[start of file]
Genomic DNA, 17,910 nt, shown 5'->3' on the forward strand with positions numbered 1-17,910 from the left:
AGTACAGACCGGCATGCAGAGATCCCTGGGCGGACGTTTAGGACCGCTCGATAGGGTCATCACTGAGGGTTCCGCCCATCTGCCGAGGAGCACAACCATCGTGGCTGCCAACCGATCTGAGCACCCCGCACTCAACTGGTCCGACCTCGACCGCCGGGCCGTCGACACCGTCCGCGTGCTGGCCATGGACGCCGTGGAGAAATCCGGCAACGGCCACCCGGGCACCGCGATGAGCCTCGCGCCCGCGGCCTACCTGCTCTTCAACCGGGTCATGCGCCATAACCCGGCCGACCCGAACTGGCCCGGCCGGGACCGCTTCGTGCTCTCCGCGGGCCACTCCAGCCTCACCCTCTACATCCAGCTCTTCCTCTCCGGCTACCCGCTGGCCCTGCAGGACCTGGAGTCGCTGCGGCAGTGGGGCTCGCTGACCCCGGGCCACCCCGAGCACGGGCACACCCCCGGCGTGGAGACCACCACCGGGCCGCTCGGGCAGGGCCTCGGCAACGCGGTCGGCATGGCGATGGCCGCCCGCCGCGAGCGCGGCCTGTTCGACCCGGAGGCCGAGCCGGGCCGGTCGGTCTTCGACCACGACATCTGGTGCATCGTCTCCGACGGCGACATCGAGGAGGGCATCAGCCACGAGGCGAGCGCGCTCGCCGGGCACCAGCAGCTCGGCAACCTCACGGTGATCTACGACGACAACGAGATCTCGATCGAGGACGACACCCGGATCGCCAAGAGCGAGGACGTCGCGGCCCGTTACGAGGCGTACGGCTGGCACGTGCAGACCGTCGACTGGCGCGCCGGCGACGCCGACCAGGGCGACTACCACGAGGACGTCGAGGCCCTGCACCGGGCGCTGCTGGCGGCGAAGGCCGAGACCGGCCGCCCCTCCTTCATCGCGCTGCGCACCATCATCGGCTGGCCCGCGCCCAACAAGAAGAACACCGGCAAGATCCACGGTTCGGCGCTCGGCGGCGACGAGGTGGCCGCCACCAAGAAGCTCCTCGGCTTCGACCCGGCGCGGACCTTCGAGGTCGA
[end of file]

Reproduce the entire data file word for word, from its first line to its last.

Genomic DNA, 17,910 nt, shown 5'->3' on the forward strand with positions numbered 1-17,910 from the left:
AGTACAGACCGGCATGCAGAGATCCCTGGGCGGACGTTTAGGACCGCTCGATAGGGTCATCACTGAGGGTTCCGCCCATCTGCCGAGGAGCACAACCATCGTGGCTGCCAACCGATCTGAGCACCCCGCACTCAACTGGTCCGACCTCGACCGCCGGGCCGTCGACACCGTCCGCGTGCTGGCCATGGACGCCGTGGAGAAATCCGGCAACGGCCACCCGGGCACCGCGATGAGCCTCGCGCCCGCGGCCTACCTGCTCTTCAACCGGGTCATGCGCCATAACCCGGCCGACCCGAACTGGCCCGGCCGGGACCGCTTCGTGCTCTCCGCGGGCCACTCCAGCCTCACCCTCTACATCCAGCTCTTCCTCTCCGGCTACCCGCTGGCCCTGCAGGACCTGGAGTCGCTGCGGCAGTGGGGCTCGCTGACCCCGGGCCACCCCGAGCACGGGCACACCCCCGGCGTGGAGACCACCACCGGGCCGCTCGGGCAGGGCCTCGGCAACGCGGTCGGCATGGCGATGGCCGCCCGCCGCGAGCGCGGCCTGTTCGACCCGGAGGCCGAGCCGGGCCGGTCGGTCTTCGACCACGACATCTGGTGCATCGTCTCCGACGGCGACATCGAGGAGGGCATCAGCCACGAGGCGAGCGCGCTCGCCGGGCACCAGCAGCTCGGCAACCTCACGGTGATCTACGACGACAACGAGATCTCGATCGAGGACGACACCCGGATCGCCAAGAGCGAGGACGTCGCGGCCCGTTACGAGGCGTACGGCTGGCACGTGCAGACCGTCGACTGGCGCGCCGGCGACGCCGACCAGGGCGACTACCACGAGGACGTCGAGGCCCTGCACCGGGCGCTGCTGGCGGCGAAGGCCGAGACCGGCCGCCCCTCCTTCATCGCGCTGCGCACCATCATCGGCTGGCCCGCGCCCAACAAGAAGAACACCGGCAAGATCCACGGTTCGGCGCTCGGCGGCGACGAGGTGGCCGCCACCAAGAAGCTCCTCGGCTTCGACCCGGCGCGGACCTTCGAGGTCGA